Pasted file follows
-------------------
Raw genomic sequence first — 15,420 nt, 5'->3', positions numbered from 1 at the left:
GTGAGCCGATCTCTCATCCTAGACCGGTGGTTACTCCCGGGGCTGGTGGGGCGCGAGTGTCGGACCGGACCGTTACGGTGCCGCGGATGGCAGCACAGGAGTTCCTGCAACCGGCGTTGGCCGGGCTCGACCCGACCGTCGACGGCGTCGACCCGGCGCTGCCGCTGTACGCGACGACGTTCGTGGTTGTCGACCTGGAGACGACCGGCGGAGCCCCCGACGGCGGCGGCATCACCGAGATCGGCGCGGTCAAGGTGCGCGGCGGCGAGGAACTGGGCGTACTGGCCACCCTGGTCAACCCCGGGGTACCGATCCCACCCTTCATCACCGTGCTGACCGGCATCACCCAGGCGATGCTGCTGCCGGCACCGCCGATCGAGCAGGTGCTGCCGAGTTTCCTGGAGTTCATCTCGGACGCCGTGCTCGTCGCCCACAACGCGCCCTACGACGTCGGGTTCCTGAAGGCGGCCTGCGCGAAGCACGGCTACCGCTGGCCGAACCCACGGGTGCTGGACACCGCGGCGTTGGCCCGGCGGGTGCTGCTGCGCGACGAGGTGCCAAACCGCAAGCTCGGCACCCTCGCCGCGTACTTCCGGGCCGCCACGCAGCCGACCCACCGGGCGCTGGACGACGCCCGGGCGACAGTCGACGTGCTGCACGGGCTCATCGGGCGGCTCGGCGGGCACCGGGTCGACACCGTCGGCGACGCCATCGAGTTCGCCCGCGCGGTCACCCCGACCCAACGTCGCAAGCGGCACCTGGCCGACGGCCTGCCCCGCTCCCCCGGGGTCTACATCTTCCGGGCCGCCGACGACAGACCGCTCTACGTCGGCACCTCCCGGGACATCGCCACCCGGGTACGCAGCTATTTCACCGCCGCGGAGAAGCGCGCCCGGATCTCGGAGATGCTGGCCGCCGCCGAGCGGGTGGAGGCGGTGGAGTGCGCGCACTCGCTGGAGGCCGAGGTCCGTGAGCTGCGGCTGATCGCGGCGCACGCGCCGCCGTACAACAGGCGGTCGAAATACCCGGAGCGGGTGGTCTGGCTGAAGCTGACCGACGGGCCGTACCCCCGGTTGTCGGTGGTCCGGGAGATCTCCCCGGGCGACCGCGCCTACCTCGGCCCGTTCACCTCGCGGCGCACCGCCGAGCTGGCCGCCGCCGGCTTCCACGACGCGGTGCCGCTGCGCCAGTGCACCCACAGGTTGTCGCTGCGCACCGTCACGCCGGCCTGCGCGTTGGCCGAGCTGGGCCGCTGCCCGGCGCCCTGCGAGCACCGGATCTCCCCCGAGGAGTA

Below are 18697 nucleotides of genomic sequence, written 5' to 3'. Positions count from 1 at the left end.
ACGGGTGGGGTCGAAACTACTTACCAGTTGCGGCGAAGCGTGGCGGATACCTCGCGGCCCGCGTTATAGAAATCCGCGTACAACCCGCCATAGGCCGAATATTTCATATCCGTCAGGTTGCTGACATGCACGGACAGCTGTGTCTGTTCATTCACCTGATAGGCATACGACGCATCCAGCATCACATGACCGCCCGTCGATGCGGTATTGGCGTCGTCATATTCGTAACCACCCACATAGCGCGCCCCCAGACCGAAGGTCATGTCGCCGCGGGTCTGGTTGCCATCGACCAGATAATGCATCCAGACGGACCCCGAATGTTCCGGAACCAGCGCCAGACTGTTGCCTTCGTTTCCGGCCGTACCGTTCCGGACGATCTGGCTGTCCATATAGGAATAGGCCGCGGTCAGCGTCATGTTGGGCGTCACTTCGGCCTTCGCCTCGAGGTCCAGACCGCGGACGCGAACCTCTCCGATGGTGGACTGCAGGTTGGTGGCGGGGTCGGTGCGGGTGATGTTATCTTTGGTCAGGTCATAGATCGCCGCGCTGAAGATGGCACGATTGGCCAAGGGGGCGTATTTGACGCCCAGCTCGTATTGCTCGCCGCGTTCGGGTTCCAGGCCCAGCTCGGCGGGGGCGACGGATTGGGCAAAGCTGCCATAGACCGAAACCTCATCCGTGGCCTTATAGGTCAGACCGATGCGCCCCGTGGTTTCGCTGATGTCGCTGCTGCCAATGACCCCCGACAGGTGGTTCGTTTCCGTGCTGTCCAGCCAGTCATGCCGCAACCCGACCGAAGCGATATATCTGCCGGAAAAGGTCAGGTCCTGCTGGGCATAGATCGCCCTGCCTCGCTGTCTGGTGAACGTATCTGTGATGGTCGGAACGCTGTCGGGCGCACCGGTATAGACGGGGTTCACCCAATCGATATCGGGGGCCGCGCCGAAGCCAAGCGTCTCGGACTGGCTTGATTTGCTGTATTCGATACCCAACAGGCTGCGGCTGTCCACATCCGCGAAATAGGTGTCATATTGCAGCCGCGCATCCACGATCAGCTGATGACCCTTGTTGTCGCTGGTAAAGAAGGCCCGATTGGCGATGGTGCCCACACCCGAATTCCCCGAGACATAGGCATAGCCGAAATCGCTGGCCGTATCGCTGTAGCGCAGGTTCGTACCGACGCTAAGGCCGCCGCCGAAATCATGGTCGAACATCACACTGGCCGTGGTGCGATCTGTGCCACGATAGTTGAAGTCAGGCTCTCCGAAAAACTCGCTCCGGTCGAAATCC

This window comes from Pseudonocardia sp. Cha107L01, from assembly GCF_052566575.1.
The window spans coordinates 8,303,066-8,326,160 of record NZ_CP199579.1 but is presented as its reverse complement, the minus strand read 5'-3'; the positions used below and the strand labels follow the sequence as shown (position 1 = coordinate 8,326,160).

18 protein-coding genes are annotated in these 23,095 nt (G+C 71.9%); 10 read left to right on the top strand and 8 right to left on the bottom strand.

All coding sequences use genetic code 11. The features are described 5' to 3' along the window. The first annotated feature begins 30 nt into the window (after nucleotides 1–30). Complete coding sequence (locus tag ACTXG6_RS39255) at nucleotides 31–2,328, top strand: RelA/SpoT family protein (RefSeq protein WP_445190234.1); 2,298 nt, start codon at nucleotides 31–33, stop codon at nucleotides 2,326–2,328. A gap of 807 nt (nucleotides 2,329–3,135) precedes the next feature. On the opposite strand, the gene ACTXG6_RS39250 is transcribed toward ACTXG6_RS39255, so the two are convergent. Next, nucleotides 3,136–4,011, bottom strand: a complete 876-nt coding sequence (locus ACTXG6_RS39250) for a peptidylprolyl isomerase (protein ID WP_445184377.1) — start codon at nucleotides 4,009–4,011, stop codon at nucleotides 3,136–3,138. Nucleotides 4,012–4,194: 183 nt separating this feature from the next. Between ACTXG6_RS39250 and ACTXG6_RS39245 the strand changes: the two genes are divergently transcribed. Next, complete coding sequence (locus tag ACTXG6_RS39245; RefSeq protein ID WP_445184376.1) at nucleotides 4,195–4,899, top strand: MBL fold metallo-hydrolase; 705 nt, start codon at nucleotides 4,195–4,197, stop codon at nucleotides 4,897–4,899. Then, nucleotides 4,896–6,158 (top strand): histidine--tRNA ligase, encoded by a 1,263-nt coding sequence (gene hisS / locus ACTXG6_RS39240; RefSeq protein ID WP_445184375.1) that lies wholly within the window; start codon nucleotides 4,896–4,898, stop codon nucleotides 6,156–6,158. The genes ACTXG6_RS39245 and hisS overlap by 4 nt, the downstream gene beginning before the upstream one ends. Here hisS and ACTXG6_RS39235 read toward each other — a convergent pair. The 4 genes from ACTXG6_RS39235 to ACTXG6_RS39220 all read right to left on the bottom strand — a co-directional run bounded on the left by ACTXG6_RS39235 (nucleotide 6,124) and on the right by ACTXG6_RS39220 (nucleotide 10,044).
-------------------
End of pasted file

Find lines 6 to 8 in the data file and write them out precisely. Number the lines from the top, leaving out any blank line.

The window spans coordinates 8,303,066-8,326,160 of record NZ_CP199579.1 but is presented as its reverse complement, the minus strand read 5'-3'; the positions used below and the strand labels follow the sequence as shown (position 1 = coordinate 8,326,160).

18 protein-coding genes are annotated in these 23,095 nt (G+C 71.9%); 10 read left to right on the top strand and 8 right to left on the bottom strand.

All coding sequences use genetic code 11. The features are described 5' to 3' along the window. The first annotated feature begins 30 nt into the window (after nucleotides 1–30). Complete coding sequence (locus tag ACTXG6_RS39255) at nucleotides 31–2,328, top strand: RelA/SpoT family protein (RefSeq protein WP_445190234.1); 2,298 nt, start codon at nucleotides 31–33, stop codon at nucleotides 2,326–2,328. A gap of 807 nt (nucleotides 2,329–3,135) precedes the next feature. On the opposite strand, the gene ACTXG6_RS39250 is transcribed toward ACTXG6_RS39255, so the two are convergent. Next, nucleotides 3,136–4,011, bottom strand: a complete 876-nt coding sequence (locus ACTXG6_RS39250) for a peptidylprolyl isomerase (protein ID WP_445184377.1) — start codon at nucleotides 4,009–4,011, stop codon at nucleotides 3,136–3,138. Nucleotides 4,012–4,194: 183 nt separating this feature from the next. Between ACTXG6_RS39250 and ACTXG6_RS39245 the strand changes: the two genes are divergently transcribed. Next, complete coding sequence (locus tag ACTXG6_RS39245; RefSeq protein ID WP_445184376.1) at nucleotides 4,195–4,899, top strand: MBL fold metallo-hydrolase; 705 nt, start codon at nucleotides 4,195–4,197, stop codon at nucleotides 4,897–4,899. Then, nucleotides 4,896–6,158 (top strand): histidine--tRNA ligase, encoded by a 1,263-nt coding sequence (gene hisS / locus ACTXG6_RS39240; RefSeq protein ID WP_445184375.1) that lies wholly within the window; start codon nucleotides 4,896–4,898, stop codon nucleotides 6,156–6,158. The genes ACTXG6_RS39245 and hisS overlap by 4 nt, the downstream gene beginning before the upstream one ends. Here hisS and ACTXG6_RS39235 read toward each other — a convergent pair. The 4 genes from ACTXG6_RS39235 to ACTXG6_RS39220 all read right to left on the bottom strand — a co-directional run bounded on the left by ACTXG6_RS39235 (nucleotide 6,124) and on the right by ACTXG6_RS39220 (nucleotide 10,044).